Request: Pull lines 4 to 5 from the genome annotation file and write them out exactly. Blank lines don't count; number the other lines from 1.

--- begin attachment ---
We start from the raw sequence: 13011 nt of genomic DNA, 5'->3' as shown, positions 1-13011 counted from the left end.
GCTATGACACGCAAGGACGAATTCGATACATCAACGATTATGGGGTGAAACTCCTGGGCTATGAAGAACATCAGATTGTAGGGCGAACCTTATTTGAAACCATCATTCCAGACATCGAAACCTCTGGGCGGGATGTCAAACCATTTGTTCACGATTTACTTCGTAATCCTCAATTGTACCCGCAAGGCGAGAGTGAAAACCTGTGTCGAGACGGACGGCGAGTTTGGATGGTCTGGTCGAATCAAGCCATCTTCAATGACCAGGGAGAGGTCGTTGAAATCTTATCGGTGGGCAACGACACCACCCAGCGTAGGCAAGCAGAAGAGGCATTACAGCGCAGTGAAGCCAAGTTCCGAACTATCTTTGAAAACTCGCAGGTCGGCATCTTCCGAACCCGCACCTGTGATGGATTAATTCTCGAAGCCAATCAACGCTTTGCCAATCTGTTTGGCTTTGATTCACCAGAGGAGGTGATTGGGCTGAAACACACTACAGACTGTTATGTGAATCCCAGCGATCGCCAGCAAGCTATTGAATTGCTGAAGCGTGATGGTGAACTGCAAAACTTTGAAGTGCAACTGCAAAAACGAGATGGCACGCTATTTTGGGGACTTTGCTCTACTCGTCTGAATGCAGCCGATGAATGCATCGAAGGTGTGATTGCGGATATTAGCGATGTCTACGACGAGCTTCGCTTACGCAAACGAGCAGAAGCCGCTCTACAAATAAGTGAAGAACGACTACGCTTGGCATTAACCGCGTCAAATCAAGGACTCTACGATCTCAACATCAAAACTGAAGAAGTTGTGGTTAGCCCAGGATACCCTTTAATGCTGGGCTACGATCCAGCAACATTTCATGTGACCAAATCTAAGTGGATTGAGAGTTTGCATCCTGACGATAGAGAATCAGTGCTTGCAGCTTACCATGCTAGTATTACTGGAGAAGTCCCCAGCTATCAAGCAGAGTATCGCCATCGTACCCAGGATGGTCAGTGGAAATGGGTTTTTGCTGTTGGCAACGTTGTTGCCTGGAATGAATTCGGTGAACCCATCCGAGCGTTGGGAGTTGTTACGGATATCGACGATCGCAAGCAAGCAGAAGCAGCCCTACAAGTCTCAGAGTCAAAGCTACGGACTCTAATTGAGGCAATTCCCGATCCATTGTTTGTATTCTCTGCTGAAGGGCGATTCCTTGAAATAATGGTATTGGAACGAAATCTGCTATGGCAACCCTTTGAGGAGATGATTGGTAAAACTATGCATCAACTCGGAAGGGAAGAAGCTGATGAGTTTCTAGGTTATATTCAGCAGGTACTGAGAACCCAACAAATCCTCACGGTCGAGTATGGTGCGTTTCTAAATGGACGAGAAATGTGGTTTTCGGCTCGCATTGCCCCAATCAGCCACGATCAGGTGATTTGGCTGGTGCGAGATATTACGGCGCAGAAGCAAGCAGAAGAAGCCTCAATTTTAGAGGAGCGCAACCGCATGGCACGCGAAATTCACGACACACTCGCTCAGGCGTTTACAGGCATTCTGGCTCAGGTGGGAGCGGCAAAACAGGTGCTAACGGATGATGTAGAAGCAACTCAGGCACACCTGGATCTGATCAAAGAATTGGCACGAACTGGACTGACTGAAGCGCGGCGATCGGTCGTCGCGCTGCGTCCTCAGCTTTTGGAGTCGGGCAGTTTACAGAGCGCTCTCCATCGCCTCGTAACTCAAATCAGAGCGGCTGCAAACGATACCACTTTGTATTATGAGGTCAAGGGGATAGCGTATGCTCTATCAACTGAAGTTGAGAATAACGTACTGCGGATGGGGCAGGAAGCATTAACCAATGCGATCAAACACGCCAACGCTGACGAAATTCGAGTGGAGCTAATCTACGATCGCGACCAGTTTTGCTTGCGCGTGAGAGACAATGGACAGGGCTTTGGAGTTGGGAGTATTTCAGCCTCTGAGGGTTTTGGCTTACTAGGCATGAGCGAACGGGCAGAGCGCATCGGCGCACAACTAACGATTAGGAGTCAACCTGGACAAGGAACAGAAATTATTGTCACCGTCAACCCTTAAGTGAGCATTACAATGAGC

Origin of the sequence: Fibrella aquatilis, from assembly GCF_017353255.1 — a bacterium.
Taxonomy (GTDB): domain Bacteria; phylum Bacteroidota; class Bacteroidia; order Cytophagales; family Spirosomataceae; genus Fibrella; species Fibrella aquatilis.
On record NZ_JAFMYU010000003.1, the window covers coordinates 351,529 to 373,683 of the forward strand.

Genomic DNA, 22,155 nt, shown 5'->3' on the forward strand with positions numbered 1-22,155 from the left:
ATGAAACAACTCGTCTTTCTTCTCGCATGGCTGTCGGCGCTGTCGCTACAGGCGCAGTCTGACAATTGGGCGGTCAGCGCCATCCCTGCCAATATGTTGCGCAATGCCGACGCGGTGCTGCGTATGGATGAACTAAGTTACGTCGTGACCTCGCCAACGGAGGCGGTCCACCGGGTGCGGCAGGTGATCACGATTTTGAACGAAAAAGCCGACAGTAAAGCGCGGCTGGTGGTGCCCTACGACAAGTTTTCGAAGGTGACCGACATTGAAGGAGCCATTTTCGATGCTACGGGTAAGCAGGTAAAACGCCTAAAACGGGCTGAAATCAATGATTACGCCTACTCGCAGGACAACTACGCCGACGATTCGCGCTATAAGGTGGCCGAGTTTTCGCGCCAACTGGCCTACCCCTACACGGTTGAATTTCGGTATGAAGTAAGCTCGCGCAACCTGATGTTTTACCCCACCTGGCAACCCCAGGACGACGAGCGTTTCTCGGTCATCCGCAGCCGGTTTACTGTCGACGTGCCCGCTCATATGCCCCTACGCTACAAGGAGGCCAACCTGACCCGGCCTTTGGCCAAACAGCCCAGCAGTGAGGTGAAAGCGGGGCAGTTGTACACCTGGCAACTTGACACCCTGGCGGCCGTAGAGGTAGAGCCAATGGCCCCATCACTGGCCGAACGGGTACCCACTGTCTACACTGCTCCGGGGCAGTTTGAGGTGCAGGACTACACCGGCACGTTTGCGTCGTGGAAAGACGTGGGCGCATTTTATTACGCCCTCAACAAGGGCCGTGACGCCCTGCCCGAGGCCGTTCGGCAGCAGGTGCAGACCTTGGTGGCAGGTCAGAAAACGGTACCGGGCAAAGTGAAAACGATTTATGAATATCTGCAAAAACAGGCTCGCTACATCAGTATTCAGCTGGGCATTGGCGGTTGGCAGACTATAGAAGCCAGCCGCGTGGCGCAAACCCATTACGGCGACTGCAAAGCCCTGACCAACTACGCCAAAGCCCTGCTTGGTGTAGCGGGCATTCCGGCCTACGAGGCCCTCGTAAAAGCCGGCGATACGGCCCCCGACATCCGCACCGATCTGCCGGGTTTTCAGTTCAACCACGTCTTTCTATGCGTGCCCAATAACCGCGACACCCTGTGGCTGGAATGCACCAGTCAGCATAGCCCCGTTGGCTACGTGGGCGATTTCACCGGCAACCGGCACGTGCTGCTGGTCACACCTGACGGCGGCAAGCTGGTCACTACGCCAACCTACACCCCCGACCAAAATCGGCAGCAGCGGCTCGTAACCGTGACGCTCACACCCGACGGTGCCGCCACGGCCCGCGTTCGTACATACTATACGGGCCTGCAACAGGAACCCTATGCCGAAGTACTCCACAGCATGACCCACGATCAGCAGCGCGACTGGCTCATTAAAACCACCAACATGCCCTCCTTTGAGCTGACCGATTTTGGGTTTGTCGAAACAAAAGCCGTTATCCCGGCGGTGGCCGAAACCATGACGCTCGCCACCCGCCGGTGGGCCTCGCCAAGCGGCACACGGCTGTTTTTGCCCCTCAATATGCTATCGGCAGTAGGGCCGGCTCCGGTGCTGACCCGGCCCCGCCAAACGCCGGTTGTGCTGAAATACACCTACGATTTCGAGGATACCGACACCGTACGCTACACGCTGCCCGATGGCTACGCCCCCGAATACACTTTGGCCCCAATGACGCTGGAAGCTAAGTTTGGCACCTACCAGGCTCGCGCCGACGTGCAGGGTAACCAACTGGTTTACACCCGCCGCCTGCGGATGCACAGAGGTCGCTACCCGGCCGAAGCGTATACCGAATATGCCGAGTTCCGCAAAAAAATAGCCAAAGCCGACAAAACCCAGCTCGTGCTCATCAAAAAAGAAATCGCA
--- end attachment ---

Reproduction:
Taxonomy (GTDB): domain Bacteria; phylum Bacteroidota; class Bacteroidia; order Cytophagales; family Spirosomataceae; genus Fibrella; species Fibrella aquatilis.
On record NZ_JAFMYU010000003.1, the window covers coordinates 351,529 to 373,683 of the forward strand.